“Dragons” was the header for Radius’s first of four concerts for the current season. The second, “Kin,” came last night. Derek Bermel’s pleasure-to-hear Twin Trio delivered a clarified sound-matching which illuminated Longy’s Pickman Hall. In a Radius Ensemble world premiere commission, Tracing Lines by Jonathan Bailey Holland created “a remix-of-sorts” drawing upon a “mix of musical influences.” Arnold Bax and Ravel joined this extended family, with Radius personalizing both: if Bax were your loving aunt, Ravel might have been somewhat of a distant cousin.
The straightforwardness of Bermal’s Twin Trio (2005) coupled just right with the natural flair of flutist Ann Bobo, clarinetist Eran Egozy, and pianist Sarah Bob. Bobo and Egozy tuned Bermal’s excellent note formations in “mirror” to the tee causing one to wonder who was playing what. In the second movement, “converse,” pianist Bob beautifully related to Bermal’s rich and lovely harmonic backdrop upon which intermittent birdcalls brilliantly sang out on their flute and clarinet. Only the two wind instruments, the twins, slid their way through “share,” where glissandos and bending tones took over. Sound nasty? Not at all. Bobo and Egozy refined every last detail that appeared in their two-way tightness. Then came “follow” in a robust performance. Clearly, Radius players were at the top of their game; it was pure and simple (not always) sonic love.
Pretty much the same could be said of Radius’s taking on the Quintet for oboe and strings (1922) by the conservative Arnold Bax. Family? Hmm. From the program notes: “Famously, Bax—an Englishman—remarked upon reading “The Wanderings of Usheen” ‘…and in a moment the Celt within me stood revealed.’” Maybe this is the connection? Whatever it might be, hearing Radius and hearing this rarely heard piece caused time to pass quite pleasurably.
Artistic Director Jennifer Montbach’s full-throated oboe always spoke directly in a voice of its own as the changing moods of the three-movement piece ran their courses. The string quartet included Jae Young Cosmos Lee and Omar Chen Güey, violins, with Ashleigh Gordon on viola, and Miriam Bolkosky on cello, all of whom brought welcoming warmth to the concert hall. That is, until the lively last movement when different opinions of timbres, balances and, more so, musical shapes of the Irish-bent Allegro giocoso were expressed.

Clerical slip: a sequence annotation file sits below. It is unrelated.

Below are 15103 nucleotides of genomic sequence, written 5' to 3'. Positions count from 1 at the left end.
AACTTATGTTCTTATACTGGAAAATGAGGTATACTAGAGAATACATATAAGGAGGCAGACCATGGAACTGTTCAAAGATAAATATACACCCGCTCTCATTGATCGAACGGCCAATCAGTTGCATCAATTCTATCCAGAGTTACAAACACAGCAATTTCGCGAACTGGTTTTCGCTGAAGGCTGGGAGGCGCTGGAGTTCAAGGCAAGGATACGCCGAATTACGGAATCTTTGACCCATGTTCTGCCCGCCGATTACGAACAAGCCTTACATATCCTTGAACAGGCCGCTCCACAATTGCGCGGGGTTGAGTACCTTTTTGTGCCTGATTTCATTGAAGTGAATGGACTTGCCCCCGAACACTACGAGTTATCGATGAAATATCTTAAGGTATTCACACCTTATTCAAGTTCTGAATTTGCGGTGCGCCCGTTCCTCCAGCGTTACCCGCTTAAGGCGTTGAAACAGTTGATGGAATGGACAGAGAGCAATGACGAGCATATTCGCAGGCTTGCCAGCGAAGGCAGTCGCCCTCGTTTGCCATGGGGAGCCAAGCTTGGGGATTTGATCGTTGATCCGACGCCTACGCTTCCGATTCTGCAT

Holland’s Tracing Lines for wind quintet and drums found a sonorous home with Radius and, as is Radius’s way, a place where you find just about anything that is worth a listen. This piece certainly was. Bobo, alto flute, Montbach, English horn, Egozy, bass clarinet, Gregory Newton, bassoon, Anne Howarth, horn, and Aaron Trant, drum kit offered yet another kind of sound, that emanating from the music of Robert Glasper, in particular his album “Black Radio.” Radius finely tuned in again, this time to a brotherhood of jazz voicings and attractive homophonies. Later, in Holland’s eight minute piece the composer took an excursion into quartal harmonies such as was the language of McCoy Tyner. The drum kit part felt held back as did the Radius players’ singing—yes, they did a bit of pop oohing-ahing.
The musicians gave brief introductions to the pieces on the program, promoting closeness rather than the more usual distance between performer and listener. Sarah Bob found family ties with Maurice Ravel’s father and mother as expressed in the French composer’s Piano Trio in A Minor. She related her personal experience with this masterpiece of chamber music as being one of a “conversation with your soul.” The technical demands of the trio were in large part satisfied— the harmonics ending the first movement being the most noticeable problem. There could not have been more involvement of Bob, Lee, and Bolkosky. What may have occurred is that attention given interpretation lessened the shaping of the whole. Direction and momentum needed to be more up front. This “painting” of the Ravel’s trio appeared distant, modernized as it was.
Their next concerts are “Legacy” scheduled for March and “Alchemy” in May.